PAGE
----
With the proliferation of target-date funds, many of the largest investment managers are incorporating annuity-based life income options into their products. State Street Global Advisors, Vanguard, BlackRock, TIAA and Fidelity have all introduced elements of life income products into their retirement investment line-ups. There is a huge financial incentive to keep assets “within the plan.” These new products are forcing plan fiduciaries to consider products that have not been on their radar screen. Plan fiduciaries have little experience or knowledge in the technical and arcane world of annuity contracts.

While insurance companies have made efforts over the years to introduce variable annuity products into the retirement plan ecosystem, the mutual fund companies have achieved large scale hegemony among qualified plans. Introduction of annuity products into target-date funds is a huge initiative for the insurance industry. Propelled by plan participant demand, target-date funds are the largest AND fastest growing plan option. Incorporation of life income products into target-date funds will give insurance companies a long sought-after beachhead in the retirement plan industry. And it will provide them with direct access to what is now well over a $3 trillion market.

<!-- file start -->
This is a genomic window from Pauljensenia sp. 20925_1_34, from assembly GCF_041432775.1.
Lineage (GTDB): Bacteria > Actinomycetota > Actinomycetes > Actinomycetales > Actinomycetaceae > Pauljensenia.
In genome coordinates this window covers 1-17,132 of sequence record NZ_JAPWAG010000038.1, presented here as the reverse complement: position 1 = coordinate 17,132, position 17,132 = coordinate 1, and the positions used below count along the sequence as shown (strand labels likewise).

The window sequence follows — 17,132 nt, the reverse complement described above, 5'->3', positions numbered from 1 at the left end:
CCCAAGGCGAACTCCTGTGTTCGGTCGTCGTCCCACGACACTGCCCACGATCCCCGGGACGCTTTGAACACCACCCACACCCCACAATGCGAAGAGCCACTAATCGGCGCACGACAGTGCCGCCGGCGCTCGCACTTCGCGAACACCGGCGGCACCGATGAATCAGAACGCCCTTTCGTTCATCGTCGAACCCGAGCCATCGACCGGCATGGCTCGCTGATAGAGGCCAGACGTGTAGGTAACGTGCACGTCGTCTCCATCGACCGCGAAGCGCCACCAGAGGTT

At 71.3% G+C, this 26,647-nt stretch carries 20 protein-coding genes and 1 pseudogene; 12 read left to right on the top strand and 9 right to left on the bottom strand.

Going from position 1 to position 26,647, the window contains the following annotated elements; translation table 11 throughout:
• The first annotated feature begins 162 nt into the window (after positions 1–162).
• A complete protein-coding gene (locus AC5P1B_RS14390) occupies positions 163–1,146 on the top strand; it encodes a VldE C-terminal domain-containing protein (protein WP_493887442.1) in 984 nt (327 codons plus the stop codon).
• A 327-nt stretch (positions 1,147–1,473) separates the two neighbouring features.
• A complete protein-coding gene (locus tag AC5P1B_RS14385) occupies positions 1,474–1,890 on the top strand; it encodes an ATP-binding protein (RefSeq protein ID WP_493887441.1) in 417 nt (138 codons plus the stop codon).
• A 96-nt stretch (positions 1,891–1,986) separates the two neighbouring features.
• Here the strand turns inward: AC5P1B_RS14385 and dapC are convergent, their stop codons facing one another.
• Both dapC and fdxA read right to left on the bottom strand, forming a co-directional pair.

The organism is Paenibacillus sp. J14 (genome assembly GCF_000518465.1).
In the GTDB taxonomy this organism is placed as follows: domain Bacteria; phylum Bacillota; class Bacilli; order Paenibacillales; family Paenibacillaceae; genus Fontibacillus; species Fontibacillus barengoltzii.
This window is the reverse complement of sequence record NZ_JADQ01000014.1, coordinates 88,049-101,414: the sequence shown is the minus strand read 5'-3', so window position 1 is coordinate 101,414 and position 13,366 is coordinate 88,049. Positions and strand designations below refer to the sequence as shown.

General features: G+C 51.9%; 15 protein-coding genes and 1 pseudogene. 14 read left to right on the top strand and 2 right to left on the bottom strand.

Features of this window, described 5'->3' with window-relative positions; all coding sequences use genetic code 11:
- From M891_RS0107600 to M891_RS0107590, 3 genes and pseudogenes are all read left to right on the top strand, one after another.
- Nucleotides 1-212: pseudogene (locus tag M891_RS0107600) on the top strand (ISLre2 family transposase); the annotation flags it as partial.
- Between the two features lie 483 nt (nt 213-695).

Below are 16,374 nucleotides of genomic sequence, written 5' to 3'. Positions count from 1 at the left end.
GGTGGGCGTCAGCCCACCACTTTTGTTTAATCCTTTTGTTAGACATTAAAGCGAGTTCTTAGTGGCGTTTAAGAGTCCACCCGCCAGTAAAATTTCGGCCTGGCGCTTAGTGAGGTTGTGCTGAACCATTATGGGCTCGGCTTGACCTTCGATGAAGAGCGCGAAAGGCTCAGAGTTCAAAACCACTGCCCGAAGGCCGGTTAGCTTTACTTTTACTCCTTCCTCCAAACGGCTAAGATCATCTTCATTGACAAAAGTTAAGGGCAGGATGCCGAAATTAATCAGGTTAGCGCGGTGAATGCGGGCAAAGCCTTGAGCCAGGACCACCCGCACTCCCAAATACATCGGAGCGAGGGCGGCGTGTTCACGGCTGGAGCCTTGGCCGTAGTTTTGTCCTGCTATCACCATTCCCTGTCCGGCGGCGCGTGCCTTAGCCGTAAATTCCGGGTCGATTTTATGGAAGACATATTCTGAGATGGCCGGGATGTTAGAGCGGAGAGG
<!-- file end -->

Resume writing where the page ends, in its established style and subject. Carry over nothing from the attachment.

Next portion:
The integration of life annuity features into target-date funds will require plan fiduciaries to adopt a whole new level of expertise; as if they didn’t have enough on their plate!

Most investment products (including alternative asset classes) are offered to retirement plans as some form of investment security, some publicly traded, others not. Well established analytic tools and principles have developed over the decades in order for fiduciaries to assess the performance and appropriateness of each of these investment products.